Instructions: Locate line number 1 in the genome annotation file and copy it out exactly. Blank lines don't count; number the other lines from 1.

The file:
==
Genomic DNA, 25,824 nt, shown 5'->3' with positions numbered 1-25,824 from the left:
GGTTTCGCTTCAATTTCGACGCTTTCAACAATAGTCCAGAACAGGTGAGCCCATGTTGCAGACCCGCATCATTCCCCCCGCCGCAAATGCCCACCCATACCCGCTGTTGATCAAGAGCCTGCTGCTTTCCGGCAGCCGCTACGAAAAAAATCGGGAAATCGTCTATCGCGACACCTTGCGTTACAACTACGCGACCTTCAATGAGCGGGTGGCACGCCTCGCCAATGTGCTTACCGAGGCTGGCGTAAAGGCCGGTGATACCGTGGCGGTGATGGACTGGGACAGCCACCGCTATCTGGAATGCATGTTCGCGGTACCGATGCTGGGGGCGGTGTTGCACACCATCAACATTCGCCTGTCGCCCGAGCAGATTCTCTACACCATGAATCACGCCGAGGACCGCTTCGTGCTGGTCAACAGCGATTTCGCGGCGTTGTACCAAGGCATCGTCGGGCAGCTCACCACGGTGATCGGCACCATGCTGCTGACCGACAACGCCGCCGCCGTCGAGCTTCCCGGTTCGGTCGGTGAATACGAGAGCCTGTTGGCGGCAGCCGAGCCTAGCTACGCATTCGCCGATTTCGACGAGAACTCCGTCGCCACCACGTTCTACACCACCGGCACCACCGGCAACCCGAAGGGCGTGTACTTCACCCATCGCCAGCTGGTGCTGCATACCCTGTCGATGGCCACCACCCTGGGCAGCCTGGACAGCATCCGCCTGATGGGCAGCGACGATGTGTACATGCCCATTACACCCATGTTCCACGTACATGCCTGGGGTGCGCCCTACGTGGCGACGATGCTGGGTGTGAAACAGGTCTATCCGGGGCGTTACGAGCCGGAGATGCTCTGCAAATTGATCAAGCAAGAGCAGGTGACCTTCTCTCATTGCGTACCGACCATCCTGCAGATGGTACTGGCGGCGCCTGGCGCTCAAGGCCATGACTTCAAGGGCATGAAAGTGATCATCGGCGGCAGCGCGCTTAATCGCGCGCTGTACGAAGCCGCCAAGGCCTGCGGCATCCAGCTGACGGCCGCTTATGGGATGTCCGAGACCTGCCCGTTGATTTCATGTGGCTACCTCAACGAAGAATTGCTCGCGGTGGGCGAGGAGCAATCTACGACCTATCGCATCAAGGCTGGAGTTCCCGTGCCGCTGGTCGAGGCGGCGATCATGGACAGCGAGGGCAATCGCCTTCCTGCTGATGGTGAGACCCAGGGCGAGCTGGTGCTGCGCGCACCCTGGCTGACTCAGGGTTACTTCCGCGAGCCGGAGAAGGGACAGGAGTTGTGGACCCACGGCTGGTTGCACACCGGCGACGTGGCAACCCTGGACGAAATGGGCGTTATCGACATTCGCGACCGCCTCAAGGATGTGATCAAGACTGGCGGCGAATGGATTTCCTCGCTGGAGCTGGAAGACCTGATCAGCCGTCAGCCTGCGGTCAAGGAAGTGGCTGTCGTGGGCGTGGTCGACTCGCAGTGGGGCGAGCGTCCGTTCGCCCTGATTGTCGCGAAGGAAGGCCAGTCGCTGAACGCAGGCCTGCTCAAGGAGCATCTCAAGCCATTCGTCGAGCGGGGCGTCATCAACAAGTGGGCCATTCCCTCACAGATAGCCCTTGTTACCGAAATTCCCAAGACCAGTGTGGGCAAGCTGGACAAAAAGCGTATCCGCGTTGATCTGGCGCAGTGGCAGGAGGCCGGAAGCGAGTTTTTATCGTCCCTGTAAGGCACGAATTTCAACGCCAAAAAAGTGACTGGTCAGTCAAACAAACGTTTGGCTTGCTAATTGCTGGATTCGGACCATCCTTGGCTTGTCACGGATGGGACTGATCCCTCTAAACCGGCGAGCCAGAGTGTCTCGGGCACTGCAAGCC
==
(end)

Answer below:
Genomic DNA, 25,824 nt, shown 5'->3' with positions numbered 1-25,824 from the left: